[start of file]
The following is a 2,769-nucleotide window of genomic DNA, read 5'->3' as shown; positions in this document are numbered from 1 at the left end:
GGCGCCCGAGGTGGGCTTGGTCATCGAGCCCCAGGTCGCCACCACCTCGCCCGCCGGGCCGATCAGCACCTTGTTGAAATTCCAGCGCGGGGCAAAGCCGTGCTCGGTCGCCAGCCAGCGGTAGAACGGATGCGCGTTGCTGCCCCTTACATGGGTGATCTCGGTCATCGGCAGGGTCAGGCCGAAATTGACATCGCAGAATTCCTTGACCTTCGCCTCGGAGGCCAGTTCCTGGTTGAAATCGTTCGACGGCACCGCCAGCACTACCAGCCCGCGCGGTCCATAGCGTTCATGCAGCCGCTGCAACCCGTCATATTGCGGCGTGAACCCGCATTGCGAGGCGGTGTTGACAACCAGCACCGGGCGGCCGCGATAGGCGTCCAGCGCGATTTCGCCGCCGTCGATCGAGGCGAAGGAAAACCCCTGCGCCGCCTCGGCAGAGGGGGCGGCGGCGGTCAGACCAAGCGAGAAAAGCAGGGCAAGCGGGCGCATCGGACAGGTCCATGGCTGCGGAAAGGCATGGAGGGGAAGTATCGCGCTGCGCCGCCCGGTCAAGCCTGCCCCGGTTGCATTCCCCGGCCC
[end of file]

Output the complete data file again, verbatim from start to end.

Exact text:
The following is a 2,769-nucleotide window of genomic DNA, read 5'->3' as shown; positions in this document are numbered from 1 at the left end:
GGCGCCCGAGGTGGGCTTGGTCATCGAGCCCCAGGTCGCCACCACCTCGCCCGCCGGGCCGATCAGCACCTTGTTGAAATTCCAGCGCGGGGCAAAGCCGTGCTCGGTCGCCAGCCAGCGGTAGAACGGATGCGCGTTGCTGCCCCTTACATGGGTGATCTCGGTCATCGGCAGGGTCAGGCCGAAATTGACATCGCAGAATTCCTTGACCTTCGCCTCGGAGGCCAGTTCCTGGTTGAAATCGTTCGACGGCACCGCCAGCACTACCAGCCCGCGCGGTCCATAGCGTTCATGCAGCCGCTGCAACCCGTCATATTGCGGCGTGAACCCGCATTGCGAGGCGGTGTTGACAACCAGCACCGGGCGGCCGCGATAGGCGTCCAGCGCGATTTCGCCGCCGTCGATCGAGGCGAAGGAAAACCCCTGCGCCGCCTCGGCAGAGGGGGCGGCGGCGGTCAGACCAAGCGAGAAAAGCAGGGCAAGCGGGCGCATCGGACAGGTCCATGGCTGCGGAAAGGCATGGAGGGGAAGTATCGCGCTGCGCCGCCCGGTCAAGCCTGCCCCGGTTGCATTCCCCGGCCC